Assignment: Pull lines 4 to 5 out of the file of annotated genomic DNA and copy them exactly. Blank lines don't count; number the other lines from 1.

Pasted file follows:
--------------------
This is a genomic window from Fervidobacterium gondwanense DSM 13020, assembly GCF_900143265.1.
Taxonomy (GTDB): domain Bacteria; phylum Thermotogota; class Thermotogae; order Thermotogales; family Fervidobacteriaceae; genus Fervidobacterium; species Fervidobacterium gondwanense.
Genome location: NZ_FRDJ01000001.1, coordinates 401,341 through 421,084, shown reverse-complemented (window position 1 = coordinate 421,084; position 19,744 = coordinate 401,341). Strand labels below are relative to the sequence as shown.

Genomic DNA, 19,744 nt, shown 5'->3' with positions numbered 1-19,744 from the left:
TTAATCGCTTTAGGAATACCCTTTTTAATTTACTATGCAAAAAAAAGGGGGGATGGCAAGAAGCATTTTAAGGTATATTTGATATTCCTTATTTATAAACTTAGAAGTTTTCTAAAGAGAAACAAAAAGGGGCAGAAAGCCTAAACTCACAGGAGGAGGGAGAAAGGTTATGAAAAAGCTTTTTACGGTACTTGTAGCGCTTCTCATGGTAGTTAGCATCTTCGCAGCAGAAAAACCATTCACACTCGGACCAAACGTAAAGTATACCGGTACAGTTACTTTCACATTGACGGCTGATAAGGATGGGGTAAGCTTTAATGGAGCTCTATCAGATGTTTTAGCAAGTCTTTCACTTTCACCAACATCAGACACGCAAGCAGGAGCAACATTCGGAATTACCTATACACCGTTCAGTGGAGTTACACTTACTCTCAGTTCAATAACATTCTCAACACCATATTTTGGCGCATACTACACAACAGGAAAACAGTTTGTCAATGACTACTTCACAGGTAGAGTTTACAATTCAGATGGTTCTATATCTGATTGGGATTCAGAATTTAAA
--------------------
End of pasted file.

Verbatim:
Genomic DNA, 19,744 nt, shown 5'->3' with positions numbered 1-19,744 from the left:
TTAATCGCTTTAGGAATACCCTTTTTAATTTACTATGCAAAAAAAAGGGGGGATGGCAAGAAGCATTTTAAGGTATATTTGATATTCCTTATTTATAAACTTAGAAGTTTTCTAAAGAGAAACAAAAAGGGGCAGAAAGCCTAAACTCACAGGAGGAGGGAGAAAGGTTATGAAAAAGCTTTTTACGGTACTTGTAGCGCTTCTCATGGTAGTTAGCATCTTCGCAGCAGAAAAACCATTCACACTCGGACCAAACGTAAAGTATACCGGTACAGTTACTTTCACATTGACGGCTGATAAGGATGGGGTAAGCTTTAATGGAGCTCTATCAGATGTTTTAGCAAGTCTTTCACTTTCACCAACATCAGACACGCAAGCAGGAGCAACATTCGGAATTACCTATACACCGTTCAGTGGAGTTACACTTACTCTCAGTTCAATAACATTCTCAACACCATATTTTGGCGCATACTACACAACAGGAAAACAGTTTGTCAATGACTACTTCACAGGTAGAGTTTACAATTCAGATGGTTCTATATCTGATTGGGATTCAGAATTTAAA